Since the post rock explosion a couple years back, there have been tons of bands that fall into the category and Chicago has sort of become the default city for the explosion, launching Tortoise, Jim O'Rourke, Gastr Del Sol, Isotope 217, and others. While not everyone technically falls directly into the category and lots of groups are sort of pushing the boundaries of the genre into new and exciting places.
Ilium is one of those bands who play very technically tight post rock songs, but there doesn't seem to be anything on this Plexiglass Cube EP that reaches out and grabs you. Sure, Tortoise doesn't always reach out and grab you, but they at least pull you in most of the time with an interesting combination of sounds or a catchy hook. Ilium plays like sort of a cross between a more organic Tortoise with a smidge of Tristeza in them and while they have the twitchy tempo and smooth instrumental thing down, there just aren't enough dynamics in the 5 untitled tracks to be a really involved listen.
Of all the tracks on the disc, perhaps the most persuasive is the 3rd track that bounds all over the place with a lead bass. It sounds somewhat halfhazard and reckless, but it's a nice break from the almost mathematical precision of the other tracks. In fact, the last three tracks on the disc all stack up better than the somewhat languid first two, simply because there are some different combinations tried out.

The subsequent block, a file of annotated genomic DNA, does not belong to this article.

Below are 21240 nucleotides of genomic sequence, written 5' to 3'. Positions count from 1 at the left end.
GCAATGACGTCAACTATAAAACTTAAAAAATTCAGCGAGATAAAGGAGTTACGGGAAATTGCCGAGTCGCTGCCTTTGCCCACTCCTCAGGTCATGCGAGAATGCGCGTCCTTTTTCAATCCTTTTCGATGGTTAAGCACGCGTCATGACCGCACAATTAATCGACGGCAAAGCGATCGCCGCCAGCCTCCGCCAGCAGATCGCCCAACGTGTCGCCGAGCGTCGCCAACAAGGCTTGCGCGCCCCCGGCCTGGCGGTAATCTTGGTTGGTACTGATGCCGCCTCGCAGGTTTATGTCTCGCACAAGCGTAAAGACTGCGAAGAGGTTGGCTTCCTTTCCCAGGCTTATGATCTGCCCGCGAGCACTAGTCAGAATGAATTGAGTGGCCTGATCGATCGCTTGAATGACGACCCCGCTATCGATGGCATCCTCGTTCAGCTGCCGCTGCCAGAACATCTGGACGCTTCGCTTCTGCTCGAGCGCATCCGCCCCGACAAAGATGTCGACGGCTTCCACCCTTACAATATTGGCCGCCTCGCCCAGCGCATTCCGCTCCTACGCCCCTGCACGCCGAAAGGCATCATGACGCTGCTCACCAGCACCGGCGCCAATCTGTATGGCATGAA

By the time the slower closing track has played, the 30 minute mini-album has come full-circle again and drops nicely back into the first if put on repeat. In fact, one of the nice things about the disc is that it's so unobtrusive. The songs are written well and catchy in a few spots, but the album (and it might be somewhat the fault of leaving everything untitled and unmarked) just sort of runs together. Of course, if that's what you're looking for, snag this one up quick.